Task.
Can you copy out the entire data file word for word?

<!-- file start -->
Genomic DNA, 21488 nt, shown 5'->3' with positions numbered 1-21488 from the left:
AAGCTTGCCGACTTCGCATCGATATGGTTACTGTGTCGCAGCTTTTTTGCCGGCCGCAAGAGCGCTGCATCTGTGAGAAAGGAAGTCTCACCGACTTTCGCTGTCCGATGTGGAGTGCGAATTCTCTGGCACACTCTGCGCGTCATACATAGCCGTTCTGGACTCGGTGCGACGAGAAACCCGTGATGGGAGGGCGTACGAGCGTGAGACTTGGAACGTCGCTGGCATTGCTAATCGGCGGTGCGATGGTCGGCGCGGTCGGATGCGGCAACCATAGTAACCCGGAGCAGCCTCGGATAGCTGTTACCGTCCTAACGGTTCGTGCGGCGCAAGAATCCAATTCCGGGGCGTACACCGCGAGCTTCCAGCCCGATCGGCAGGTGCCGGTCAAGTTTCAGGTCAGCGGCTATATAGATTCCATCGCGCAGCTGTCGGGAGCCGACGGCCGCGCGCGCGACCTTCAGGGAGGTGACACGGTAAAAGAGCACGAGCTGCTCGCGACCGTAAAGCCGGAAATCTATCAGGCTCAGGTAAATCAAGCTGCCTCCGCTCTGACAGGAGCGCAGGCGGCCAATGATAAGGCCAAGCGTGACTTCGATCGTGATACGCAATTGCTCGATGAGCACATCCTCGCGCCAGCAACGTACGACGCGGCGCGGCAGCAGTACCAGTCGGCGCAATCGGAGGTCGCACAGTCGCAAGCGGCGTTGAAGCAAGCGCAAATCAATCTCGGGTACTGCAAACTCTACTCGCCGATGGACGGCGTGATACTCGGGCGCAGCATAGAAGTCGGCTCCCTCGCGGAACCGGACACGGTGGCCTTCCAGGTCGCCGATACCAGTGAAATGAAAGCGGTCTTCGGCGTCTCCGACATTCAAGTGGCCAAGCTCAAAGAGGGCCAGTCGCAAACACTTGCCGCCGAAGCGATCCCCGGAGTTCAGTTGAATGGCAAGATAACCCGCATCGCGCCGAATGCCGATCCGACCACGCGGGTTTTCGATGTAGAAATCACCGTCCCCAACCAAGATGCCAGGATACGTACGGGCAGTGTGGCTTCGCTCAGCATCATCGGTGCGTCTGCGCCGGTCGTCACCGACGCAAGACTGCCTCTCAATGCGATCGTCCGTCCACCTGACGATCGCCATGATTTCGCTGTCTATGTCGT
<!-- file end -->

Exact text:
Genomic DNA, 21488 nt, shown 5'->3' with positions numbered 1-21488 from the left:
AAGCTTGCCGACTTCGCATCGATATGGTTACTGTGTCGCAGCTTTTTTGCCGGCCGCAAGAGCGCTGCATCTGTGAGAAAGGAAGTCTCACCGACTTTCGCTGTCCGATGTGGAGTGCGAATTCTCTGGCACACTCTGCGCGTCATACATAGCCGTTCTGGACTCGGTGCGACGAGAAACCCGTGATGGGAGGGCGTACGAGCGTGAGACTTGGAACGTCGCTGGCATTGCTAATCGGCGGTGCGATGGTCGGCGCGGTCGGATGCGGCAACCATAGTAACCCGGAGCAGCCTCGGATAGCTGTTACCGTCCTAACGGTTCGTGCGGCGCAAGAATCCAATTCCGGGGCGTACACCGCGAGCTTCCAGCCCGATCGGCAGGTGCCGGTCAAGTTTCAGGTCAGCGGCTATATAGATTCCATCGCGCAGCTGTCGGGAGCCGACGGCCGCGCGCGCGACCTTCAGGGAGGTGACACGGTAAAAGAGCACGAGCTGCTCGCGACCGTAAAGCCGGAAATCTATCAGGCTCAGGTAAATCAAGCTGCCTCCGCTCTGACAGGAGCGCAGGCGGCCAATGATAAGGCCAAGCGTGACTTCGATCGTGATACGCAATTGCTCGATGAGCACATCCTCGCGCCAGCAACGTACGACGCGGCGCGGCAGCAGTACCAGTCGGCGCAATCGGAGGTCGCACAGTCGCAAGCGGCGTTGAAGCAAGCGCAAATCAATCTCGGGTACTGCAAACTCTACTCGCCGATGGACGGCGTGATACTCGGGCGCAGCATAGAAGTCGGCTCCCTCGCGGAACCGGACACGGTGGCCTTCCAGGTCGCCGATACCAGTGAAATGAAAGCGGTCTTCGGCGTCTCCGACATTCAAGTGGCCAAGCTCAAAGAGGGCCAGTCGCAAACACTTGCCGCCGAAGCGATCCCCGGAGTTCAGTTGAATGGCAAGATAACCCGCATCGCGCCGAATGCCGATCCGACCACGCGGGTTTTCGATGTAGAAATCACCGTCCCCAACCAAGATGCCAGGATACGTACGGGCAGTGTGGCTTCGCTCAGCATCATCGGTGCGTCTGCGCCGGTCGTCACCGACGCAAGACTGCCTCTCAATGCGATCGTCCGTCCACCTGACGATCGCCATGATTTCGCTGTCTATGTCGT